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Action on Scoring Gets Deep Freeze

Figure skating: ISU Congress is bogged down in other matters and makes no headway to improve judging.


KYOTO, Japan — Despite members' exhortations to explore reforms that would repair figure skating's damaged credibility, the International Skating Union Congress became bogged down in tedious matters Thursday morning (Japanese time) and did not get to the most vital topic on its agenda.

While votes were taken on matters such as whether referees must possess "a good knowledge of English" or "a very good knowledge of English," discussion was delayed on potentially momentous changes to the sport's scoring and judging systems proposed Wednesday by the U.S., Australia, Canada and the ISU Council.

The Congress is scheduled to end Friday (Japanese time) after holding elections.

"We'll probably reach some sort of resolution, but whether we'll be able to implement it for next season, I don't know," said Don McKnight, president of Ice Skating Australia. "The ISU proposal certainly can't be implemented immediately. We need another week--or another few days."

The figure skating delegates were expected to meet into the evening hours Thursday to examine the reform packages and attempt to bring about the meaningful change sought by ISU President Ottavio Cinquanta.

"It's very hard to pull all these pieces together," said Phyllis Howard, president of the U.S. Figure Skating Assn. "Still, we feel something needs to be done."

The U.S. proposal, which centers on ranking skaters by a median score and creating five geographical zones from which judges would be selected, appeared to have solid support. It could be implemented more quickly than the ISU project, which will require years of testing and study.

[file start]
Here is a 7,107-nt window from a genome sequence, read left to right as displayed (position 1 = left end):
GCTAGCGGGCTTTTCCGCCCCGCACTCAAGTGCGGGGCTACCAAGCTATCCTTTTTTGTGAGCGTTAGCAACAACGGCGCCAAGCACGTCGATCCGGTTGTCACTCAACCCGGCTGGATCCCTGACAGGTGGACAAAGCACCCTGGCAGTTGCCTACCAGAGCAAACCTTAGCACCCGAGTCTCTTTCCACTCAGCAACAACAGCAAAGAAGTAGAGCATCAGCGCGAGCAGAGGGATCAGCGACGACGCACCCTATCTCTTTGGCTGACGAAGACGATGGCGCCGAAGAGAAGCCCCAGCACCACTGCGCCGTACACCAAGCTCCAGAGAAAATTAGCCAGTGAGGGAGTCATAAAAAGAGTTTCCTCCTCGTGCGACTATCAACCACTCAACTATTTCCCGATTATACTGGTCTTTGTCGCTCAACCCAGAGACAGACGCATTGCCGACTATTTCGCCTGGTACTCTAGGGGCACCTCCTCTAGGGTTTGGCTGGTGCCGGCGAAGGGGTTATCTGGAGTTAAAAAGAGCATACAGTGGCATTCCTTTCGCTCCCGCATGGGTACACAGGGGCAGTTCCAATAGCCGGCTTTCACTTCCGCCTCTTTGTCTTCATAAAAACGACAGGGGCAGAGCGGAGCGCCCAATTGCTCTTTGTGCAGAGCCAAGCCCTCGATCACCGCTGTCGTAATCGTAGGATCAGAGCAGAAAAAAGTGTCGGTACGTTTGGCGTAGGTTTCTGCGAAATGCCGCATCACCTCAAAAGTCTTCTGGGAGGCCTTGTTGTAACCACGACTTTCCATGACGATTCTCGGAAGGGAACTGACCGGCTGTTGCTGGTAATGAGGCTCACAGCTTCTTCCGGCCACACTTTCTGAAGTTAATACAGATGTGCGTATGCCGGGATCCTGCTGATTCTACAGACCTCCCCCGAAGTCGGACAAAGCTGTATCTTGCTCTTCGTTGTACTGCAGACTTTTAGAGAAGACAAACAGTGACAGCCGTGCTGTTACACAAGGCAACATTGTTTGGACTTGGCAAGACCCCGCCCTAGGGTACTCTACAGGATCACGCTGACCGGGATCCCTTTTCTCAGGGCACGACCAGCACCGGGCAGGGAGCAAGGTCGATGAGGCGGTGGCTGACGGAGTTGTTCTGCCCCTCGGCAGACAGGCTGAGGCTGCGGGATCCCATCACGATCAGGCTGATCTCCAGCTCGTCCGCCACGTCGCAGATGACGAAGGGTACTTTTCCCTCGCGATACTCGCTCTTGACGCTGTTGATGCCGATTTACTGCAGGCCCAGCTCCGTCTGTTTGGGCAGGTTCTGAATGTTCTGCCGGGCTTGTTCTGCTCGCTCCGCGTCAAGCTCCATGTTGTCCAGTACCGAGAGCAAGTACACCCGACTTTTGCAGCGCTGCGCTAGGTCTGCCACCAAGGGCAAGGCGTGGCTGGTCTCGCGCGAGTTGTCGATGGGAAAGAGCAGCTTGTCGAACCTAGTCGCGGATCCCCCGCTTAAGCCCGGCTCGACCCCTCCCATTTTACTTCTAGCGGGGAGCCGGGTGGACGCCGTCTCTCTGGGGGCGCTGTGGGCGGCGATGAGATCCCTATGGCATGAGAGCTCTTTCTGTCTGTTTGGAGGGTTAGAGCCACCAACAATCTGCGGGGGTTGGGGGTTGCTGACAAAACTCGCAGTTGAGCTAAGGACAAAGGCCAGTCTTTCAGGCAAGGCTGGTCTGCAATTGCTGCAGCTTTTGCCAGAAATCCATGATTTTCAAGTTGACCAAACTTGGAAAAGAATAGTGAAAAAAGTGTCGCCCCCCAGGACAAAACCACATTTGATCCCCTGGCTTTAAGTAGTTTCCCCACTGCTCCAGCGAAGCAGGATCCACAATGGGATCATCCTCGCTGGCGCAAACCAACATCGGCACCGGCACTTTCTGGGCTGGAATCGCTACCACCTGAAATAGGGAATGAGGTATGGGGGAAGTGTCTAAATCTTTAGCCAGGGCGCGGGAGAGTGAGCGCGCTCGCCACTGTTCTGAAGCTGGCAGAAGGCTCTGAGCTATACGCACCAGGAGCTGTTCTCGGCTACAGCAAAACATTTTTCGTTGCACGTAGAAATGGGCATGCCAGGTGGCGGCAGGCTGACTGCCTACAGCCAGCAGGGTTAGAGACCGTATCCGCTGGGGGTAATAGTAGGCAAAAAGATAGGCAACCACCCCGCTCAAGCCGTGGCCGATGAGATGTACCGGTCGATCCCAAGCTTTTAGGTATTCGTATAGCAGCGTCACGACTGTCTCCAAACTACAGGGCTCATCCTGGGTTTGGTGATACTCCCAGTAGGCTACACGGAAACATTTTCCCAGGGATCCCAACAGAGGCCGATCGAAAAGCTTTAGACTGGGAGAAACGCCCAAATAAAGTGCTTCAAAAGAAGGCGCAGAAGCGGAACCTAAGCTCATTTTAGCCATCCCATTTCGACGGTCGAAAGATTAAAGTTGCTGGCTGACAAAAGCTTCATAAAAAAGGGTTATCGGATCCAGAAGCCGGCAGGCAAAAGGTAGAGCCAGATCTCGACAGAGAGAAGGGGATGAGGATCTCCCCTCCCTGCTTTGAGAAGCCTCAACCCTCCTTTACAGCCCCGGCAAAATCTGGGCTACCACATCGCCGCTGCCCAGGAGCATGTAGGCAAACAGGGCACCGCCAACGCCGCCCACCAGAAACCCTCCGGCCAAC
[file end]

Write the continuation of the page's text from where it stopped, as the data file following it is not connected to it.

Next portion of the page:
"The U.S. always carries weight simply because it's the U.S.," McKnight said. "But I think everyone will be given fair consideration. I'm hopeful we'll get a satisfactory compromise, which is what it's all about. We need to make it better. It doesn't matter whose proposal it is.

"I think I have a lot of support. People keep telling me how good it is, but I don't know if they're telling everyone else the same thing."

A proposal that would have given singles skaters a bye in the qualifying rounds at the world championships if they or their country placed in the top 20 at the previous world competition failed to get a two-thirds majority and was rejected.

Delegates approved the awarding of a 6.0 to performances that are "outstanding" as opposed to "faultless," although the point would be moot if the ISU cumulative points system is adopted.

Meeting separately, speedskating delegates voted to use video replay in short-track competitions to settle protests when cameras are available, such as in televised competitions. The referee will evaluate the replay immediately after a protest is lodged verbally or in writing, and must reach a conclusion before the start of the next event.

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